Facebook Is Preying On Your Online Shopping Habits
No social media platform is safe from the lure of online shopping.
Social media, once the premiere destination for humble brags and vacation pics, is slowly but surely evolving into a digital mall.
First Pinterest, then Twitter and Instagram, and now Facebook are all preying on our online shopping habits with click-through purchase capabilities that make it all too easy to drop $200 on those shoes that have been sitting in your virtual shopping cart for weeks.
Facebook will test a new "shopping" section (located under the "More" tab) among a small fraction of users, WWD reports. Based on brands a user has "liked," the shopping bookmark will show an aggregation of products that a user can browse through — all without leaving the site. Retailers using the shopping feature will have the option of allowing customers to purchase directly within Facebook or to transfer customers to their individual site.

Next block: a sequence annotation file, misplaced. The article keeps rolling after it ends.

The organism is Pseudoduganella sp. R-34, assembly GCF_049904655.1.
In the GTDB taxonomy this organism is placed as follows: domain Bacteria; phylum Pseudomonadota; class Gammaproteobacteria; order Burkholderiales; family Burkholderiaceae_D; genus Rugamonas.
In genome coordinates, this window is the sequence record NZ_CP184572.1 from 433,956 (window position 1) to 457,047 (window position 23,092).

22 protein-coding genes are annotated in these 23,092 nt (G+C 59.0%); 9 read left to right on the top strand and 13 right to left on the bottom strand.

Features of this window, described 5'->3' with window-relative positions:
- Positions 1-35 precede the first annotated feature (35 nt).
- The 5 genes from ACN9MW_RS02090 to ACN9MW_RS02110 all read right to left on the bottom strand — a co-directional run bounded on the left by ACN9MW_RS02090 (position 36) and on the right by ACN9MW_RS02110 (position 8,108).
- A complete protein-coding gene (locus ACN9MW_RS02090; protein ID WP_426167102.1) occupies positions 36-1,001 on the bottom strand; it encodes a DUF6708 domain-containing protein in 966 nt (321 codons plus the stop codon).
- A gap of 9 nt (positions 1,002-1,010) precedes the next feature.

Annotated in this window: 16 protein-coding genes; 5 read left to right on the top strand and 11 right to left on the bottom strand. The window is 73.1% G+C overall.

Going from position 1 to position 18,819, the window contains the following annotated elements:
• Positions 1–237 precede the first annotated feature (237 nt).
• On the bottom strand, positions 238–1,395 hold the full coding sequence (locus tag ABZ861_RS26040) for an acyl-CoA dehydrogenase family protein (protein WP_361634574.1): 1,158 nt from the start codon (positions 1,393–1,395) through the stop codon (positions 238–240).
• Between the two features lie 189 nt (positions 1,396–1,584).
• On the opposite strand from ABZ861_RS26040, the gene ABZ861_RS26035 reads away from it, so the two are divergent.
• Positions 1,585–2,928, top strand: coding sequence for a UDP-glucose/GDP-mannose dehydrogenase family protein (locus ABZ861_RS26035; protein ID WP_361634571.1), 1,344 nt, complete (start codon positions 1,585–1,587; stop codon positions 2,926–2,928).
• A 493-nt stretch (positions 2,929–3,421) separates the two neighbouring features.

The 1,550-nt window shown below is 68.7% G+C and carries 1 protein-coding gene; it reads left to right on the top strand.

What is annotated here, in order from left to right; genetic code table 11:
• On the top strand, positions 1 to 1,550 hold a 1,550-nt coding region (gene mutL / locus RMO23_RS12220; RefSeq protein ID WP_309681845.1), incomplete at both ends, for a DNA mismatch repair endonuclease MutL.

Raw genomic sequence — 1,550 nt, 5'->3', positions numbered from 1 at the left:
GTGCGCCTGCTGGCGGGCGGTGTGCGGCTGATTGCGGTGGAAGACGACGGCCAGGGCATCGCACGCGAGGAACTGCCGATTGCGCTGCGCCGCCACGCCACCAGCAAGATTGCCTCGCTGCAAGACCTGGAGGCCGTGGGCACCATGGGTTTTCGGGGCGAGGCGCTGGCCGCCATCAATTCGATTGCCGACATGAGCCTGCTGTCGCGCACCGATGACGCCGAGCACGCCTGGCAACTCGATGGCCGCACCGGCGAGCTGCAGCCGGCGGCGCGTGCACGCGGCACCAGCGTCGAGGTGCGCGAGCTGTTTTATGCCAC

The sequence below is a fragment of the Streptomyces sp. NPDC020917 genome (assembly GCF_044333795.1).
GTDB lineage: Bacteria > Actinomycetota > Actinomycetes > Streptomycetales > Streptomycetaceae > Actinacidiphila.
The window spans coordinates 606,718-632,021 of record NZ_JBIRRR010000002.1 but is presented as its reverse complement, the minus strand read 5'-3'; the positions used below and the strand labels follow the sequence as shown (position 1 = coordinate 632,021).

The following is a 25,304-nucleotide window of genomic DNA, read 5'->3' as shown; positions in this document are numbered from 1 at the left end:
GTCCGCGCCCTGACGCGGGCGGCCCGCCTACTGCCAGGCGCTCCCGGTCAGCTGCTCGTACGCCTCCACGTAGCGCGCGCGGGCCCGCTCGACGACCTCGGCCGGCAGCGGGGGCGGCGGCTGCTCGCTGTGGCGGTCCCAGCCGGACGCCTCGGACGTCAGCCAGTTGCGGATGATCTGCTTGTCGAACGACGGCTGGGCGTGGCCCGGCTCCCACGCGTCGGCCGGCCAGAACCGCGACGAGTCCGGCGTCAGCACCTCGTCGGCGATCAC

An additional feature that has been live since September is Canvas advertising, which allows users to click an ad and view product information like sizing or color options in a new window which is still contained within Facebook, meaning you'll never lose your place while scrolling aimlessly through your feed if you decide to check out a product. Michael Kors, Mr Porter and Target are just a few of the brands that have tested the feature.
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Canvas ads also load much faster than retailers' sites, which keeps a customer engaged. However, should a user choose to bite the bullet and make a purchase, they still have the option of clicking through to the brand's site.
The development of the growing shopping options is a response to the growing number of users who are accessing the social site through a mobile device. According to the trade, mobile commerce is expected to grow at a double digit annual rate in the next five years, and the ease of shopping on Facebook allows brands to capitalize on this trend without having to spend time and money developing their own apps.
So guard your wallets, people. The future looks expensive.